Has the media been painting a dark picture of life after sixty?
Is there a qualitative difference between the various stages of the life cycle? Why do most Czechs believe that the elderly have no life? A study conducted throughout 2004 suggests the Czech media has been painting a grim picture of life after sixty.
63-year old Jaroslava Bartova speaks on behalf of the remaining 20% of the Czech population over the age of sixty, who say Czechs are full of stereotypes about old age. The Research Institute for Labour and Social Affairs sociologist, Lucie Vidovicova, says this is common to most countries around the world and there's a term for it: "ageism":
"Ageism is usually understood as discrimination on the basis of age. I would rather call it an ideology. It is a commonly shared notion that there is a qualitative difference between different stages of the life cycle. There are, of course, differences but they are not qualitative. Youth has good and bad times just like old age has. But ageism says that everything after the age of fifty is bad."
Diaconia of the Evangelical Church of the Czech Brethren works with and cares for over three thousand older men and women a year. Last year, it commissioned two sociologists to look into how the media portrays the elderly. Lucie Vidovicova was one of the sociologists, who conducted the study:
"We are not very happy with the results because the subjects in which older people are reported on are not very positive. It's mainly in connection with the need of pension reform, which means that they are directly or indirectly accused of using up our financial resources and taking money from the rest of society. Another problem is that they are often involved in reports on criminal acts, either as the victims or even as offenders. So if you were to only read the newspapers and watch the news on television, the message you would get is that the elderly are taking our money and they involved in crime."
The study reviewed all prime time news broadcasts of the country's three main TV stations and covered all issues of five leading dailies of the year 2004.
"To say that old age starts with retirement is wrong. Many people who have just retired say it is nonsense. While it is something new in their life, they did not get old on the day they stopped working. I don't believe that there is one particular point in time when you start to get old. It's a process of life. We are born and we start to get old on the very first day. There are some theories that say that we grow older already in the mother's womb, so that's nothing new for us. We are in a situation where in the year 2030 a third of the population in the Czech Republic will be over the age of sixty. We have to change the expectations of old age."
According to Lucie Vidovicova, excerpts from Czech newspaper articles such as this one indirectly claim that the elderly are responsible for injuries because they are irresponsible and careless:
"The north-Moravian police have filed charges against a 68 year old pensioner, whose dog bit a seven year old girl last summer."
If the owner of the dog was under the age of fifty, the newspaper would either not consider it newsworthy or not find it important to print the person's age. Pavel Vychopen, the director of Diaconia, wants to change this approach:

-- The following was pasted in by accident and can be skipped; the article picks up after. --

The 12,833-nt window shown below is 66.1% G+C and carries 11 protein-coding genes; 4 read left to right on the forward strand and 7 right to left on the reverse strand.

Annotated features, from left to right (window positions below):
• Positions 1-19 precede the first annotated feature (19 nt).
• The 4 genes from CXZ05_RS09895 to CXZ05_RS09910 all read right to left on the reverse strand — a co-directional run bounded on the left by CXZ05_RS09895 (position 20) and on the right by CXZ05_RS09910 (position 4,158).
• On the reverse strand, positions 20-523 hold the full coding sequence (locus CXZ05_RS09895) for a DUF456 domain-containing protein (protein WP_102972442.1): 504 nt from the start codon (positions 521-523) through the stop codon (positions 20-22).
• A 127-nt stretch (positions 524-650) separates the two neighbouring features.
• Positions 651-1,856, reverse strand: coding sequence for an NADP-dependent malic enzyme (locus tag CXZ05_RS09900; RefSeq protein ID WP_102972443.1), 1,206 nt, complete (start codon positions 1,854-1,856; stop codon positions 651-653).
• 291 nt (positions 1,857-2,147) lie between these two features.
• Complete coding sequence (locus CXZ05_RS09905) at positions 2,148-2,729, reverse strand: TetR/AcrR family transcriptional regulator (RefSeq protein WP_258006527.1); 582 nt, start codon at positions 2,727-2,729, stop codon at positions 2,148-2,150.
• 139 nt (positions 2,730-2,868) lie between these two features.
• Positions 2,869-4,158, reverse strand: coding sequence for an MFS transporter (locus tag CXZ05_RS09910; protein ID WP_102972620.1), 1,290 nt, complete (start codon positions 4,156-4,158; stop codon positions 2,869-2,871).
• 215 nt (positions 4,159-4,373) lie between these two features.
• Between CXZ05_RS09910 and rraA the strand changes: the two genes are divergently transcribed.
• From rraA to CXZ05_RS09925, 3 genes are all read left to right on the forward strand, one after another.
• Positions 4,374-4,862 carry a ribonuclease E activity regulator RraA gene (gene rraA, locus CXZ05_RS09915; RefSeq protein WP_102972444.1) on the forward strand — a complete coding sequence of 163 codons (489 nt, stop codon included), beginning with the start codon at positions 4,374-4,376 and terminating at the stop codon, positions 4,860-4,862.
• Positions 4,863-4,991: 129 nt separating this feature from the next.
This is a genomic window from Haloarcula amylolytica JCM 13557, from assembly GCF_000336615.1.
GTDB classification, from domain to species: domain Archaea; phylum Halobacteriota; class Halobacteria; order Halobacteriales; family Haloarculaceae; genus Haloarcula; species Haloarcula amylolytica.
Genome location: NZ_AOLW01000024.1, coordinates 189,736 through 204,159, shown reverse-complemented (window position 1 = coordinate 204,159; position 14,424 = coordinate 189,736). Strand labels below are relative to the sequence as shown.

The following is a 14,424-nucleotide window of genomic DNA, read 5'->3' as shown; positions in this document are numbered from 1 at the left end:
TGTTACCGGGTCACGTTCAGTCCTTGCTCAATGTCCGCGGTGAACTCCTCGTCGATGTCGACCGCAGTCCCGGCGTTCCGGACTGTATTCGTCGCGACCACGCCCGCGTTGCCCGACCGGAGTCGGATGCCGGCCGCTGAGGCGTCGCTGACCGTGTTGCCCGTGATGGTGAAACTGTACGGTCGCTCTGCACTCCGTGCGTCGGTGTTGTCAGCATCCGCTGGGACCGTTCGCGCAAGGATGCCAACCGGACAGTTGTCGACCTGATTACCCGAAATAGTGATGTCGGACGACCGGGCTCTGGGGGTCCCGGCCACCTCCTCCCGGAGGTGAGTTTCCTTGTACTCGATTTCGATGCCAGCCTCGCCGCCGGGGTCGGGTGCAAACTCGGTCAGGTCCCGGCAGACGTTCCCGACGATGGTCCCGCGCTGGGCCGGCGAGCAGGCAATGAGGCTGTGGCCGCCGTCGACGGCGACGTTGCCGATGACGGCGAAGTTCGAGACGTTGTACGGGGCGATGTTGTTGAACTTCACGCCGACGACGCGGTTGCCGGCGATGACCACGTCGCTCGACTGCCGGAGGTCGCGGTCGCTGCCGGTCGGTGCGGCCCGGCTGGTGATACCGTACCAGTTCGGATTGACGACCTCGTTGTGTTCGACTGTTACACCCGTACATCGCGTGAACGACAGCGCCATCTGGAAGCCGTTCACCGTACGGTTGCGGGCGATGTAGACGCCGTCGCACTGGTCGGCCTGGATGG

"The issues related to aging and the elderly are very complex and there are many things that must be improved. The image of the elderly in the media is full of stereotypes, which are rooted in the past and have to be eliminated. That's what we want to contribute to."
But Jaroslava Bartova, who currently lives on a pension of around 5,000 crowns a month (a little over 200 US dollars), says the media cannot be blamed for all the problems that pensioner's face:
"I do not want communism to return but have to say that back then pensioners had it better - they enjoyed more respect from the rest of society and led a more comfortable life. Today's government has failed. The pension system has to be reformed and we need more money. You can only lead a normal life if you're willing to give up you're social life but if you want to keep on going to the theatre or meet your friends at cafes, it's virtually impossible because you just can't afford it."
According to Pavel Vychopen, the media can make a difference even in this respect:
"This is a very powerful world. The media can create pressure on the state. They can form public opinion, which is a very powerful instrument. So, if the media are on our side in the struggle to create a better image of seniors in this society, then I believe that the state will have to accept it as well. I believe that in the struggle to make society friendlier towards older generations, the media play a very important role."
After presenting the results of its study to the media, Diaconia now hopes to introduce a 'code of ethics' that journalists should follow in the future when reporting about the elderly and old age. A brochure with all the basic information on ageing and examples that life does not end after sixty will also be distributed to some 100,000 families around the country. And, according to Lucie Vidovicova, there's hope that the country's 'future pensioners' are gaining awareness that they too will not be spared from old age:
"It's probably rooted in the Czech culture, where we are not used to fighting for our rights. There are only a few groups around today, who do that for older people. The UK is a good example of a country where they stand for the rights of older people. This is very new for us because we are not used to thinking in these terms. But this is going to change because this huge expected rise in older people in 2030 means that I am going to fight for my rights in the future. We're a new generation that has seen the world, has travelled, and will bring that change as well."